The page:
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US court orders review of landmark DACA immigration program


A federal appeals court found on Wednesday that a program that has prevented the deportation of hundreds of thousands of young immigrants was illegal. Still, it also noted that participants might renew their status and remanded the matter to a lower court so that it can take into account a new Biden administration policy.

A lower court’s decision to reject the Deferred Action for Childhood Arrivals (DACA) program was upheld by a panel of three judges from the conservative-leaning 5th US Circuit Court of Appeals. However, the case was remanded in light of an August rule change.

The new regulation tries to fortify the scheme against judicial challenges.

US President Joe Biden, a Democrat, said he wants to provide DACA participants, sometimes referred to as “Dreamers,” with a permanent road to citizenship.

Biden stated in a statement issued hours after the judgment that “today’s decision is the consequence of continuing attempts by Republican state authorities to deprive DACA participants of the protections and work authorization that many have now maintained for over a decade.”

It is time for Congress to provide permanent protections for Dreamers, including citizenship routes. “And while we will utilize the tools we have to let Dreamers live and work in the one nation they know as home,” the statement said.

The court upheld the current DACA enrollment of 594,000 people but continued to reject new applications.

The 5th Circuit, which remanded the case, said that it had sufficient evidence to decide about the new regulation, which is scheduled to go into effect on October 31, but that the matter should be settled as soon as possible.

The justices’ doubts about DACA’s constitutionality were evident from the 46-page judgment.

“According to them, the defendants “have not shown that there is a possibility that they would triumph on the merits.”

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After attempts by the US Congress to provide citizenship to immigrants brought to the nation as minors failed, former president Barack Obama, a Democrat whom Biden served as vice president, established DACA in 2012.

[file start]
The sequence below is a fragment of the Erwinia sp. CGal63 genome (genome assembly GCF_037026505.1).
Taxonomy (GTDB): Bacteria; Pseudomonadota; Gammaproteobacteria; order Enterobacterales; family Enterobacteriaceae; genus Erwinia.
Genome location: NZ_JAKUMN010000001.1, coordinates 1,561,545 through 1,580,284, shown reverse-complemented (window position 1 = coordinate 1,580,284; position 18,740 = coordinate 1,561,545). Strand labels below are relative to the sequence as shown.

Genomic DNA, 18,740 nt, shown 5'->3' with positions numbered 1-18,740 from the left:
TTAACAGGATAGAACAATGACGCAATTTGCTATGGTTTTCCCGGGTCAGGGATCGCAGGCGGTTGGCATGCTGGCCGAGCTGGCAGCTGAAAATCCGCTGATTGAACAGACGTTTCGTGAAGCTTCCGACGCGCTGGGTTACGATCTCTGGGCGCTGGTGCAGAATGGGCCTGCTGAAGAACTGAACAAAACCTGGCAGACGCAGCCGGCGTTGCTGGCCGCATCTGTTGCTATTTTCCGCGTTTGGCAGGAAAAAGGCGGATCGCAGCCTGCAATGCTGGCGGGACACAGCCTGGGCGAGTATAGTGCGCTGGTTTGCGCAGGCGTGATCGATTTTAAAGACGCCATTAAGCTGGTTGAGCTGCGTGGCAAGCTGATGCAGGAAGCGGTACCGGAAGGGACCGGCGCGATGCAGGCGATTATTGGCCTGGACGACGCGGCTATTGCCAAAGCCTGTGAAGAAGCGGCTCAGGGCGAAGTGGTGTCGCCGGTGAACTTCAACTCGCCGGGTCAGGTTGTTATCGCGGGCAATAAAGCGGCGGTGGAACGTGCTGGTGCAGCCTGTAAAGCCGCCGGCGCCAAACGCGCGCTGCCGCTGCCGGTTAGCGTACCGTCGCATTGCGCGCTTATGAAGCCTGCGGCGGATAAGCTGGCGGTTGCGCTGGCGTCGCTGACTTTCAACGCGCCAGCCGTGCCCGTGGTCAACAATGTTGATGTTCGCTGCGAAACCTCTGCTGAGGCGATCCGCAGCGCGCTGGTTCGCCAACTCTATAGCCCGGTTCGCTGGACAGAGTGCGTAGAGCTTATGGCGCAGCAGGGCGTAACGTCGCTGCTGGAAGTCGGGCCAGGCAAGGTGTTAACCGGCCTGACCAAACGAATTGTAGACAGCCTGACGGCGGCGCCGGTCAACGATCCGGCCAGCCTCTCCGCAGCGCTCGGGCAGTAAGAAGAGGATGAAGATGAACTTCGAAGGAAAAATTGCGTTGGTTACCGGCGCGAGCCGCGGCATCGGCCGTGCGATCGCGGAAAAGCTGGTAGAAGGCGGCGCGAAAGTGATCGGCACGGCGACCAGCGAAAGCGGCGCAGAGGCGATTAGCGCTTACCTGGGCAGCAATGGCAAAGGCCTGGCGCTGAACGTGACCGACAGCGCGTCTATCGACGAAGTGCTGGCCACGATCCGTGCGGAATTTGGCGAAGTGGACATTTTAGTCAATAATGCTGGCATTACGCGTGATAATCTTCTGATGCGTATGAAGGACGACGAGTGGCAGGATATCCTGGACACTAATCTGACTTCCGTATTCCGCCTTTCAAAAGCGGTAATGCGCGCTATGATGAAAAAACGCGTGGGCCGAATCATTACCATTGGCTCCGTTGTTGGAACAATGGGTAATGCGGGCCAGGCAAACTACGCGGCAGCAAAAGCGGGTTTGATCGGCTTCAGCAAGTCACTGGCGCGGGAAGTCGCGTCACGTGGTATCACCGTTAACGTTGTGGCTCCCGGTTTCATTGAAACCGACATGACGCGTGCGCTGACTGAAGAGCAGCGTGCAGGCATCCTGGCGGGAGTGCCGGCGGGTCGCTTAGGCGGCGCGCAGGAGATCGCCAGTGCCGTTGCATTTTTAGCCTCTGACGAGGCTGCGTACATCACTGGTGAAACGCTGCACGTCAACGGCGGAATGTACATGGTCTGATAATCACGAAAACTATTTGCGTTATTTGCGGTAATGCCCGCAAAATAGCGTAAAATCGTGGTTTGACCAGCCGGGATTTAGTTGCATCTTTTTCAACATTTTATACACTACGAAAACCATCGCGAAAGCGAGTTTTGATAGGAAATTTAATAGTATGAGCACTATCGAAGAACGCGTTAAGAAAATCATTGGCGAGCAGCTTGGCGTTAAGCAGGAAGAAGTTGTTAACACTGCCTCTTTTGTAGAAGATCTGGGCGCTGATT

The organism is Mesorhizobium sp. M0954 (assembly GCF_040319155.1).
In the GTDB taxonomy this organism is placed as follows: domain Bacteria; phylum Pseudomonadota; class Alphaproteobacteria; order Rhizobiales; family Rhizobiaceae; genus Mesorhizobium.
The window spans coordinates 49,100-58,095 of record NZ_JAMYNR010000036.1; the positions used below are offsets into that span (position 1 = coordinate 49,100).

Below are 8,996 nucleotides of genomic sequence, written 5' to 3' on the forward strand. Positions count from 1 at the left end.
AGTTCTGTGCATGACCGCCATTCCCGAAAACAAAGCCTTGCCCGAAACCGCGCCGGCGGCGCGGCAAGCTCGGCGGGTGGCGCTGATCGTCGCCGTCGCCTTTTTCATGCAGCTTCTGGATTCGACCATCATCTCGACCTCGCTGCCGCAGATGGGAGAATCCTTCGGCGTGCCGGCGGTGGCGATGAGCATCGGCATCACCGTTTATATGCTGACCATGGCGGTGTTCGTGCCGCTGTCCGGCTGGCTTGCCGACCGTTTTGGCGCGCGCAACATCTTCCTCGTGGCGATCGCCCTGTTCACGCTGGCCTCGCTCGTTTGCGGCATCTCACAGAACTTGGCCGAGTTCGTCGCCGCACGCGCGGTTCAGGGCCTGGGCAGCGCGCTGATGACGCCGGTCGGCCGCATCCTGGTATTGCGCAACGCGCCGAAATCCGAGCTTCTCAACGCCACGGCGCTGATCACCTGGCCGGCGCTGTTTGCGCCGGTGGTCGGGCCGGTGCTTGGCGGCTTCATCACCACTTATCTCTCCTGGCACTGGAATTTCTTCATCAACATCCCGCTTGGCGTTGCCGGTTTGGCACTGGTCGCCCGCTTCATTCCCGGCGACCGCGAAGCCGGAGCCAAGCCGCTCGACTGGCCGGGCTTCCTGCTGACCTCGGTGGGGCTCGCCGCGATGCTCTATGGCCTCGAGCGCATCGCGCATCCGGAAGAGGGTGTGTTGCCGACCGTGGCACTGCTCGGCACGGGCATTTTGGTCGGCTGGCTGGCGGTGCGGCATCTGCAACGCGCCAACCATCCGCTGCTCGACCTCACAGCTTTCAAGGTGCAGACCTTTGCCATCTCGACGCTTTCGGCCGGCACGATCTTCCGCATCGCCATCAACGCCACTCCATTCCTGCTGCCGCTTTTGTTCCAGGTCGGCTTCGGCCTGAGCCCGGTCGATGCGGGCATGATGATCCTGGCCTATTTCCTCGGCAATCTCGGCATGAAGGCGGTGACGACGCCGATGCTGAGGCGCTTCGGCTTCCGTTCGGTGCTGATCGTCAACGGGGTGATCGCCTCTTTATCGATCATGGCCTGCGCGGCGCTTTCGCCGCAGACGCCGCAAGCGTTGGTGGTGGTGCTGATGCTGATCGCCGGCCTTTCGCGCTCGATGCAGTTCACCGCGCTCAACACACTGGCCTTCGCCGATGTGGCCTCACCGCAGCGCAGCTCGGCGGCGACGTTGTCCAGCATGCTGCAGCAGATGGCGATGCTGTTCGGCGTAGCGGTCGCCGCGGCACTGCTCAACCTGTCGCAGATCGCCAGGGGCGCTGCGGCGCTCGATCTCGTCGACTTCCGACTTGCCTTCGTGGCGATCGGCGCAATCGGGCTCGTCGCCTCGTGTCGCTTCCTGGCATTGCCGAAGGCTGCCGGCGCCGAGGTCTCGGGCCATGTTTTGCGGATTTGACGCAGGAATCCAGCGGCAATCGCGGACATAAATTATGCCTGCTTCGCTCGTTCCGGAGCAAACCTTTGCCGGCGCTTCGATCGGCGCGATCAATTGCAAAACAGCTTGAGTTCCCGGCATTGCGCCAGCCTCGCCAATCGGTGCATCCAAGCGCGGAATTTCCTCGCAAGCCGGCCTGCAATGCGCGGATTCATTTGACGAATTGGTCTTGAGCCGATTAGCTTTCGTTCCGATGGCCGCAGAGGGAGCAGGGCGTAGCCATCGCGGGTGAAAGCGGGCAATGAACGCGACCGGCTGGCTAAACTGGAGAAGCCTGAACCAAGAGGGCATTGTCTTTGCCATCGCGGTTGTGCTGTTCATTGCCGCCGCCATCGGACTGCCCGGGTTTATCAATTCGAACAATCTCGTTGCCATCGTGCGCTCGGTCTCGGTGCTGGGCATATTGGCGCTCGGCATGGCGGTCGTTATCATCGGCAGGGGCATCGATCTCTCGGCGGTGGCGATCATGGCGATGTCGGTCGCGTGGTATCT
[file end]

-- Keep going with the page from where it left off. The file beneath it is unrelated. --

In 2018, Texas and a group of states with Republican attorneys general file a lawsuit to repeal DACA, claiming it administered unlawfully. Judge Andrew Hanen of the US District Court in Texas ruled with the states in July 2021.

Hanen’s ruling prohibited the processing of new DACA applications, but it permitted current DACA holders to keep receiving benefits and submit renewal applications.

The Biden administration challenged the ruling, sending the matter to the 5th Circuit.

DACA recipients are eligible for financial help for school, work permits, Social Security numbers, and in certain areas, driver’s licenses.

Insecurity and legal squabbling have plagued DACA participants for years. Former Republican President Donald Trump, Biden’s predecessor, attempt to halt the program but thwart by the Supreme Court.

A Republican appointment of former President George W. Bush wrote the ruling that’s release on Wednesday, and two Trump appointees support him.

The Agency of Justice “respectfully disagrees with the ruling and will continue to vehemently defend the legality of DACA as this litigation unfolds,” a representative for the department said. The office of Texas Governor Greg Abbott did not immediately answer an inquiry for comment.

A legislative resolution before the Nov. 8 midterm elections is improbable since Republicans and Democrats haven’t found any common ground on immigration in recent years, despite Biden’s campaign promise to work for a long-term solution for the “Dreamers.”

Mario Lorenzana De Witt, a 27-year-old Syracuse, New York medical student and DACA holder expressed relief at being able to continue renewing his visa.

“However, the limbo continues and uncertainty still exists, “added said. “We must have a route to citizenship,”


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